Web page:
I still miss The Matrix Online, my favorite massive multiplayer online game ever. It wasn’t perfect- it was far from it and suffered from serious mismanagement, hence why it was shuttered 2 years ago- but it was the type of online game that I enjoyed. First off, I’m a huge fan of The Matrix trilogy (yes, I am one of the apparent few who enjoyed the last two films) and the core concept of the game- you’re in the Matrix, playing as an operative of one of 3 factions- was very appealing. It was also a science fiction MMO, in a world glutted with fantasy-based ones. I had zero interest in playing the perennial World of Warcraft, and in fact the only other MMO I had played was the ancient (and thankfully no longer with us) Ultima Online. I participated in the beta for The Matrix Online and maintained my membership on-and-off  until its demise.

After the Matrix went offline, I looked at other online games. I had played Star Wars Galaxies for a bit, leveling up to 56 but then lost interest fast. I tried Everquest 2, but it was the same deal- got to level 28, and one day, while standing on the shore of the virtual world, asked myself, “why am I here?” I even tried World of Warcraft (got to level 5 and bailed, because I just wasn’t that into it) and Vanguard: Saga of Heroes (lasted even less time). For a while I played 9 Dragons on and off, and loved the setting and martial arts but hated the grinding aspect (as most Asian MMOs are susceptible to).  The closest I got to sticking with a new MMO was Star Trek Online. I participated in the beta, even ordered the full version- but then realized that the game’s flaws (at the time, they may have since been addressed) weren’t worth the investment, and I obtained a refund.

And that’s part of my problem with MMOs. $15 may not be a lot (and it really isn’t), but it is an ongoing investment in a game. Then there’s the time sink aspect (5+ hour raids in World of Warcraft? No thanks. That’s not a game, that’s a part-time job). There’s the transient nature of MMOs, where you spend a lot of time building up and investing in your online persona and then, when they cancel the game, you lose it all.  None of it seems practical anymore.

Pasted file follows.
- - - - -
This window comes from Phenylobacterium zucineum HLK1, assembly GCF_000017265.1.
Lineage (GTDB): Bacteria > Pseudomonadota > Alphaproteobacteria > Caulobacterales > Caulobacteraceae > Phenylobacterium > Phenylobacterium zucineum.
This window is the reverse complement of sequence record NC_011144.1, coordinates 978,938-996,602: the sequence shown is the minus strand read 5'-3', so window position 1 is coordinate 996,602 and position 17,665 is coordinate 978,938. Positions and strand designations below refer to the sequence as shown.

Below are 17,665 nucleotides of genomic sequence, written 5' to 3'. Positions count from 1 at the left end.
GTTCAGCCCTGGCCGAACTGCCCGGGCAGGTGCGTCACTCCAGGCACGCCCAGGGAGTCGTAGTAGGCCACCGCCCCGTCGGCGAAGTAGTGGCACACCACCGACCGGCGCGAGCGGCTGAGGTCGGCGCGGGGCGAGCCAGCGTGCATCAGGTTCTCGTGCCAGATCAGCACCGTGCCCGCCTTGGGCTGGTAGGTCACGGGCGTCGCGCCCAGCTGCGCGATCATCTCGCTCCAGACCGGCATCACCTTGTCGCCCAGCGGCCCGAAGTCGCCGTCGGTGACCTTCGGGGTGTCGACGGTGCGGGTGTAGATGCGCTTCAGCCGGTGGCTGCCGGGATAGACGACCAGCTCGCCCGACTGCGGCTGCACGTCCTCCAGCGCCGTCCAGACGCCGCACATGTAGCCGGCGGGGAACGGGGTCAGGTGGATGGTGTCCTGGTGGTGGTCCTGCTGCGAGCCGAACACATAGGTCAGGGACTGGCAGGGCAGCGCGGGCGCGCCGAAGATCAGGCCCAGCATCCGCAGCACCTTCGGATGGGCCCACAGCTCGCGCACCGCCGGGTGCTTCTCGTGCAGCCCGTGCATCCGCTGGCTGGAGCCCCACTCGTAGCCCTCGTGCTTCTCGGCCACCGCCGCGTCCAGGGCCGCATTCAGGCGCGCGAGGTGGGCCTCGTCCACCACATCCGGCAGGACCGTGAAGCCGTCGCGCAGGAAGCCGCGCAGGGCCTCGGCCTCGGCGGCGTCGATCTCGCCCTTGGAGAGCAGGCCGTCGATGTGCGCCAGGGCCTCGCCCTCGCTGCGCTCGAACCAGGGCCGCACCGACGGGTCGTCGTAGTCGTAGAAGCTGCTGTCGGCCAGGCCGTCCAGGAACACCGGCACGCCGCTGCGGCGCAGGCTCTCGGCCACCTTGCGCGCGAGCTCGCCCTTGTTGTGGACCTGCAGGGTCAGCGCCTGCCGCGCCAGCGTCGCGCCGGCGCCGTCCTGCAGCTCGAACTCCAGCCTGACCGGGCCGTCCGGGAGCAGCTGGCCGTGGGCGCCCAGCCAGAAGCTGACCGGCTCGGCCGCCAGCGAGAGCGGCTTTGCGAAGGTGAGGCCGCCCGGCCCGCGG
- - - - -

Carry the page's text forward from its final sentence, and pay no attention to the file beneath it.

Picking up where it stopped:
And yes, kids, get off of my lawn.

So a while passed and I didn’t have much of a desire to play an MMO. I have a Playstation 3 and in the times when I am able to play, I get along fine with the occasional RPG or adventure game. But the itch to play an MMO returned. I did another round of research. I like playing monk / marital arts types of  characters. Not a lot of those around in the big MMOs, but apparently you can do that in Dungeons and Dragons Online, which also happens to be free to play.

Free is good.

So I download the client, created an account, and logged in. Only to find that the Monk class is something you have to pay for, as it’s not included in the basic “free” package. No big deal, I thought, it’s not like I’m paying a monthly fee. Throwing a little cash at the game should be fine.

Except when I tried to add the required points to purchase the Monk class via the in-game store, it would crash the entire game client when I was going through the Paypal checkout. After trying this a few times, and even attempting a few of the fixes on their forum with the same end results, I uninstalled the game. Their loss.